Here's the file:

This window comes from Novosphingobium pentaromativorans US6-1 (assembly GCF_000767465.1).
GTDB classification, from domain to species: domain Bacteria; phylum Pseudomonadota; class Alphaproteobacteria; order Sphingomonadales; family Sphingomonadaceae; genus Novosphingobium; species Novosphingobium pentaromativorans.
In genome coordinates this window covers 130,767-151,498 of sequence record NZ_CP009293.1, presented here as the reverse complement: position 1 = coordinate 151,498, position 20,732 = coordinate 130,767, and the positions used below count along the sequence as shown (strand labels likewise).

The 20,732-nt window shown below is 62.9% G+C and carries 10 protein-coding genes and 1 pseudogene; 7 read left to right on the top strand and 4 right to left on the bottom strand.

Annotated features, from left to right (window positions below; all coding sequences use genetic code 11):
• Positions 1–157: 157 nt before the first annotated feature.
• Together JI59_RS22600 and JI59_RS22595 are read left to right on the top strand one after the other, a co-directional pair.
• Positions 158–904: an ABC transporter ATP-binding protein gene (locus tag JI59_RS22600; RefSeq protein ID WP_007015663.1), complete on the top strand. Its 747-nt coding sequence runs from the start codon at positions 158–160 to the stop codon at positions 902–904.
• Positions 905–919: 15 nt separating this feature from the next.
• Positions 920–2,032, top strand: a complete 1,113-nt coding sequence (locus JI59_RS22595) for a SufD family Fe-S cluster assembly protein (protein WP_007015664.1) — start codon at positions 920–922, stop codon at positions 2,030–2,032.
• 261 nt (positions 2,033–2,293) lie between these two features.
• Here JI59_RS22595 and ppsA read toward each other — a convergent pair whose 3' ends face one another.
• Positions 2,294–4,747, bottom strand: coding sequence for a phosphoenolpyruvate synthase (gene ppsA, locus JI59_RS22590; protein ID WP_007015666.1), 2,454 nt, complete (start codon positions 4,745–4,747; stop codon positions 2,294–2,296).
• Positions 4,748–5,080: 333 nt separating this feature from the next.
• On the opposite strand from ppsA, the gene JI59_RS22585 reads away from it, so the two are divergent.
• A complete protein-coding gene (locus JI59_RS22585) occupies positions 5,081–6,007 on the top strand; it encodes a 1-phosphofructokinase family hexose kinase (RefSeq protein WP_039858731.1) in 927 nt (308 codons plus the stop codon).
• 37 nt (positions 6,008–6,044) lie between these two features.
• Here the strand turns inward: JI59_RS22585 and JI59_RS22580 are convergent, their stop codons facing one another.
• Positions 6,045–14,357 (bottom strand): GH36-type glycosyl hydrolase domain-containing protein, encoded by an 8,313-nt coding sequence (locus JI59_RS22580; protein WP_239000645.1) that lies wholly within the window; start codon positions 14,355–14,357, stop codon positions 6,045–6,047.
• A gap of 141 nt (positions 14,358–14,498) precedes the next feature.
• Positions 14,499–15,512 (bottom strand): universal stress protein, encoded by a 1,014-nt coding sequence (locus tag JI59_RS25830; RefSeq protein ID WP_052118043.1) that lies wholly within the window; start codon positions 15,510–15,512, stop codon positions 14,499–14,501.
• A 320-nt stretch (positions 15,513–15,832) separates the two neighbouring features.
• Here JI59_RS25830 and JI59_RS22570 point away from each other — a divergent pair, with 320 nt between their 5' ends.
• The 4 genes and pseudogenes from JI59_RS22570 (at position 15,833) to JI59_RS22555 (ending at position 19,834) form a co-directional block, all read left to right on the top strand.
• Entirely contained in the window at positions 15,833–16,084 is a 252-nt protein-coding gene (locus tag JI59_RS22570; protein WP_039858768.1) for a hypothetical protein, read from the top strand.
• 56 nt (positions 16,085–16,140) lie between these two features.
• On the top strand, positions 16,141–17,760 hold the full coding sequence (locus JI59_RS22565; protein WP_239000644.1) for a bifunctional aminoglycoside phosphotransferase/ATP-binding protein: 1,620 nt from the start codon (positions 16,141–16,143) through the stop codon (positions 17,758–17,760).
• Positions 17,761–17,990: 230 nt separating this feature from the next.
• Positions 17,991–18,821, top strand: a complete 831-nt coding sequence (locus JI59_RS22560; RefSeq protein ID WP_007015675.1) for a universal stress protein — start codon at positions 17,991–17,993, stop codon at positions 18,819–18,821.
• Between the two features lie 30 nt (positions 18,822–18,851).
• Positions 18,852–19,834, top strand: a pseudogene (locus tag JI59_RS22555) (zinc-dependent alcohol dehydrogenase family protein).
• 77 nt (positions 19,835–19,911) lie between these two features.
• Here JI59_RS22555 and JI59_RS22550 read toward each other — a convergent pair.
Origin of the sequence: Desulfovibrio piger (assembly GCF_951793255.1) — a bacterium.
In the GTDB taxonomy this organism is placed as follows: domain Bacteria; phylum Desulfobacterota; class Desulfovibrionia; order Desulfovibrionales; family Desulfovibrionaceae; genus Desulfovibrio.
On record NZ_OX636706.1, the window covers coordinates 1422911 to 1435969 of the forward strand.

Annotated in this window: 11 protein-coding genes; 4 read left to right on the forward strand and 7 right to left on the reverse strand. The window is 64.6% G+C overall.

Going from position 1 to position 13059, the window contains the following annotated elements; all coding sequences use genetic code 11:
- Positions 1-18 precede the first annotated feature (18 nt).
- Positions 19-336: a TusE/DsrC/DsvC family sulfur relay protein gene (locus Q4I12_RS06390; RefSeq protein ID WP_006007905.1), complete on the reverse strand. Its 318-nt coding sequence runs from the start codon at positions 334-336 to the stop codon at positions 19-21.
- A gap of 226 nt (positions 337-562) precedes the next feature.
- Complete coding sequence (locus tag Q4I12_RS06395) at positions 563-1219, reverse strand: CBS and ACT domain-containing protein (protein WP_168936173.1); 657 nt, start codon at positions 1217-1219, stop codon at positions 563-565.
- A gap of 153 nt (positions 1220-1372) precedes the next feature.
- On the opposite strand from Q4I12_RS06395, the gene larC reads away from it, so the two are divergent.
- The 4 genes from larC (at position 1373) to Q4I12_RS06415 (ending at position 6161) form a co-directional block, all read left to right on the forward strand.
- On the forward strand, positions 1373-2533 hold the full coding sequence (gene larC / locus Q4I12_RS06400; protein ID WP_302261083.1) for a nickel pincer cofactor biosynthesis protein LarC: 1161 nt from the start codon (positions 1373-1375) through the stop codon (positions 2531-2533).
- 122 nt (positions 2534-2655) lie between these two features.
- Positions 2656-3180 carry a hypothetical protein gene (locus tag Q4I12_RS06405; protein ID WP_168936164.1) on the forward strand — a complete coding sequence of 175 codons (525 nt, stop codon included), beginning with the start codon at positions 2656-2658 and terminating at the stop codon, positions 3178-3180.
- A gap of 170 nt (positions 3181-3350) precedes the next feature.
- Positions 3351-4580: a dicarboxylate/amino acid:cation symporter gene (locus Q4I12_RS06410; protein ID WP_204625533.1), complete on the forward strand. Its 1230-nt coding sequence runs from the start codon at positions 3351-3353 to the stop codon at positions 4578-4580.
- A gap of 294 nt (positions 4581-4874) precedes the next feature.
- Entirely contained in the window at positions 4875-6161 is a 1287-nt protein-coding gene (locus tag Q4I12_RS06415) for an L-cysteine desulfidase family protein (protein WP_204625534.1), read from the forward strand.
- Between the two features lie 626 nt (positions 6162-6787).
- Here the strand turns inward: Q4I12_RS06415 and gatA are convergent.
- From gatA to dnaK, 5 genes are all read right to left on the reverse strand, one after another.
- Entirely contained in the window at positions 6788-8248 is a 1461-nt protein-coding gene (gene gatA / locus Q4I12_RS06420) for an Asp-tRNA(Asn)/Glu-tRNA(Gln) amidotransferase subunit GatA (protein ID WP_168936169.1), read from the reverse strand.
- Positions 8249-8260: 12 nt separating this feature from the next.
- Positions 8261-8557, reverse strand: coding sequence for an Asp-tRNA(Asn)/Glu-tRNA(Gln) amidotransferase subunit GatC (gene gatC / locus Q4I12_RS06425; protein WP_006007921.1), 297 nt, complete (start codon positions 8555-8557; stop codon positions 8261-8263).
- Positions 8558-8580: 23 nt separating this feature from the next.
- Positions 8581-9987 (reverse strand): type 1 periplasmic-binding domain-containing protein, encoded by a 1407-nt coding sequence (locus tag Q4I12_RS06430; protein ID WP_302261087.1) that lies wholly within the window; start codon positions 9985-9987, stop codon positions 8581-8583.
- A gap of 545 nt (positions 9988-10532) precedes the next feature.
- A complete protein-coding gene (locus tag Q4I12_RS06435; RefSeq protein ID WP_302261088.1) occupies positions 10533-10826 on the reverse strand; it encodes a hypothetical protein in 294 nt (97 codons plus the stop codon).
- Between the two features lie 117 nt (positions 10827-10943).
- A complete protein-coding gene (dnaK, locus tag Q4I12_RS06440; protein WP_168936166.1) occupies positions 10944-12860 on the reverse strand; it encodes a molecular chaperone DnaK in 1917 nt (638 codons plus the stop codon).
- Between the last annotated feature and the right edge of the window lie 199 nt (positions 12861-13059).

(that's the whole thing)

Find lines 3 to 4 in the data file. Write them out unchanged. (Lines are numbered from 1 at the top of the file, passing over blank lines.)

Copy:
In genome coordinates this window covers 130,767-151,498 of sequence record NZ_CP009293.1, presented here as the reverse complement: position 1 = coordinate 151,498, position 20,732 = coordinate 130,767, and the positions used below count along the sequence as shown (strand labels likewise).

The 20,732-nt window shown below is 62.9% G+C and carries 10 protein-coding genes and 1 pseudogene; 7 read left to right on the top strand and 4 right to left on the bottom strand.